Cross-Cultural Interaction, Holidays, Seasonal Activities

The symbolism of the advent wreath

One of my favorite Christmas decorations is the advent wreath.

Every year as a child, I would look forward to unwrapping my parent’s wreath, the one with all the angels carved around the edges. When Michael and I got married, a new advent wreath for our home was one of the first things I purchased.

I like advent wreaths not because they are particularly beautiful – although I’ve certainly seen a few stunning ones – but because of the symbolism they encompass.

A traditional advent wreath has 4 candles, each of which represents something different – hope, faith, joy, and peace.

During the four weeks of Advent, an additional candle is lit every week, symbolizing the increasingly nearer arrival of Jesus, the light of the world, to dispel the darkness.

Some denominations also associate people or places with these symbols.

The candle of hope is the “prophet’s candle,” to remind us that Jesus is coming. The candle of faith is the “Bethlehem candle,” to remind us of Mary and Joseph’s journey to Bethlehem. Week three, the candle of joy, is the “shepherd’s candle,” to remind us of the joy the world experiences at the birth of Jesus. Finally, the peace candle is the “angel’s candle,” to remind us of the message of the angels – peace on earth, good will toward men.

Traditionally, 3 candles are purple and one is pink. Purple is a liturgical color, which is used to signify a time of prayer and penance. Pink is often used in the church to symbolize joy, and so the pink candle is lit on the third week, the week of joy.

This only scratches the surface of the symbolism that can be found in the advent wreath. I’ll stop there though. The point of this article is not to bore you to death with historical tidbits from church liturgy, but rather to explain why I like the symbolism of the advent wreath so much.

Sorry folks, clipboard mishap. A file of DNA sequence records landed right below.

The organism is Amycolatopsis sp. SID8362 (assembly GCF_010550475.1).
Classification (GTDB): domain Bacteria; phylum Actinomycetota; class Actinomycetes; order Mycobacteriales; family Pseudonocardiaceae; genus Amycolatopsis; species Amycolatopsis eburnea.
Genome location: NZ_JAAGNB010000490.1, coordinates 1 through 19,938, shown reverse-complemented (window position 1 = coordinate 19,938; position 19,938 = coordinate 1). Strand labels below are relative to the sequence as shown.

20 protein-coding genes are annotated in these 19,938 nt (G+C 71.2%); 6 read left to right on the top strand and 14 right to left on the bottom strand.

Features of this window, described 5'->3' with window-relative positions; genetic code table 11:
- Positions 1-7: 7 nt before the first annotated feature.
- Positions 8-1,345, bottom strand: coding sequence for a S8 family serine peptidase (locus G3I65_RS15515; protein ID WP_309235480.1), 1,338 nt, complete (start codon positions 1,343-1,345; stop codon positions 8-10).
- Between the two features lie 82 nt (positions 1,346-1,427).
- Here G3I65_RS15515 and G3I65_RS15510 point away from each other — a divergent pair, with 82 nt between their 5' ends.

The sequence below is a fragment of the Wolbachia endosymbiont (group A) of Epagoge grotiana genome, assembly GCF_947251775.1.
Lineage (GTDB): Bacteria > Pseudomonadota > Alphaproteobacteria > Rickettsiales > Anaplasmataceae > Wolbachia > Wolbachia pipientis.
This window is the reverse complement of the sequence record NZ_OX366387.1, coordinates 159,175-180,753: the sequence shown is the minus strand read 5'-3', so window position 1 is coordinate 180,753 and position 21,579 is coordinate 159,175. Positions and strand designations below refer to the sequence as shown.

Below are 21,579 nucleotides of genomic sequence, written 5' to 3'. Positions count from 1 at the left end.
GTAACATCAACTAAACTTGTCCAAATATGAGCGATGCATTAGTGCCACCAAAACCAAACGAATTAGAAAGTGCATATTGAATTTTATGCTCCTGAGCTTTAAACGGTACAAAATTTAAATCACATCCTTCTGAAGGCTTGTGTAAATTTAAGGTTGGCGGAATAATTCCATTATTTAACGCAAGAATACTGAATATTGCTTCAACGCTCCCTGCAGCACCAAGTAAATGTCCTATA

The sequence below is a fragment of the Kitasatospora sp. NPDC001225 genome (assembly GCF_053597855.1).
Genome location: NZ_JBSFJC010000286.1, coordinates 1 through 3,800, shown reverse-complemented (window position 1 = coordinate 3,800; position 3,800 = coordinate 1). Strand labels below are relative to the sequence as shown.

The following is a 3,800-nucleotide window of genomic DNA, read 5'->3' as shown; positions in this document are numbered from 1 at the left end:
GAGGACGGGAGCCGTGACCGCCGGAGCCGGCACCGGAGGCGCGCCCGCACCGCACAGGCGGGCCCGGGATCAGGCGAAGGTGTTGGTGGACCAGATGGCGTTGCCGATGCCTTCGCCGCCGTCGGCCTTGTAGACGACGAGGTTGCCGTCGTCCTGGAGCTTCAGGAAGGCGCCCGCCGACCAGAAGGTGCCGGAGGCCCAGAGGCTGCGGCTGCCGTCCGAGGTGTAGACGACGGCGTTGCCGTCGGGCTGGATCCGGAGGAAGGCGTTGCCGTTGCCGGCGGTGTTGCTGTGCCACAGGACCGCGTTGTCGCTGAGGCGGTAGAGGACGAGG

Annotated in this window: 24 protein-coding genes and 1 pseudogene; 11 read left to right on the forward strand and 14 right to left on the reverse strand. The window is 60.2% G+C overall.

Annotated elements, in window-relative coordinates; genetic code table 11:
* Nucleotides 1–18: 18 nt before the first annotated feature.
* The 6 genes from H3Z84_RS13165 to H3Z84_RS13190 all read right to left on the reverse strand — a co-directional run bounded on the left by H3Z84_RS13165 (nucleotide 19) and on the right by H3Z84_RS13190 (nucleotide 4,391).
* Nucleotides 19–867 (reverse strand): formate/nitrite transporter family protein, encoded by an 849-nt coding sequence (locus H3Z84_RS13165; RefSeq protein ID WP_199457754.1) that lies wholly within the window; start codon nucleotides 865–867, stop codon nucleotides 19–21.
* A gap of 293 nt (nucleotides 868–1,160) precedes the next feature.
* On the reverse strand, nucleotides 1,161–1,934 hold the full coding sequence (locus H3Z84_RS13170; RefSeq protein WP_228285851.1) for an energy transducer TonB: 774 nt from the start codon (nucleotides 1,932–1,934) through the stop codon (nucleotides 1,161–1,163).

There were other things, other traditions that we did every year as a family that I did not look forward to like I did our advent wreath. They were enjoyable, to be sure. But they didn’t carry the same weight in my little mind as the advent wreath did.


There is something special about traditions, to be sure. But there is something even more special, even more meaningful, about traditions that mean something. Traditions that help you tell a story, help you to remember important things or people. These are the types of traditions that stay with people a lifetime, the types of memories that stick for years and even decades.

You may have absolutely no interest in starting your own advent wreath tradition. That’s totally fine. But I encourage you to start some sort of significant tradition. Do something that’s meaningful to you, something that you and your children can look forward to every year because you understand the significance of it.

Do you already have a significant tradition? Tell me about it in the comments!

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2 thoughts on “The symbolism of the advent wreath

  1. Yes, I love our little advent wreath! And even more, its significance. Your comment about how it affected you as a child is a good reminder to parents during this holiday season. We don’t always know what sticks in our children’s hearts and minds…but we need to remember that our words and actions DO.
    Of course, there’s always grace when we flub up… lol
    Merry Christmas <3

  2. We have always set up our Crêche underneath our Christmas Tree as part of our decorating process. The symbolism of the Nativity scene is one that helps us to focus on the coming of Christ. I wrote about this a few years ago, and about the Living Nativity at our local church (unfortunately they no longer have this event). I think of the word Living as a verb, as in Living (the) Nativity

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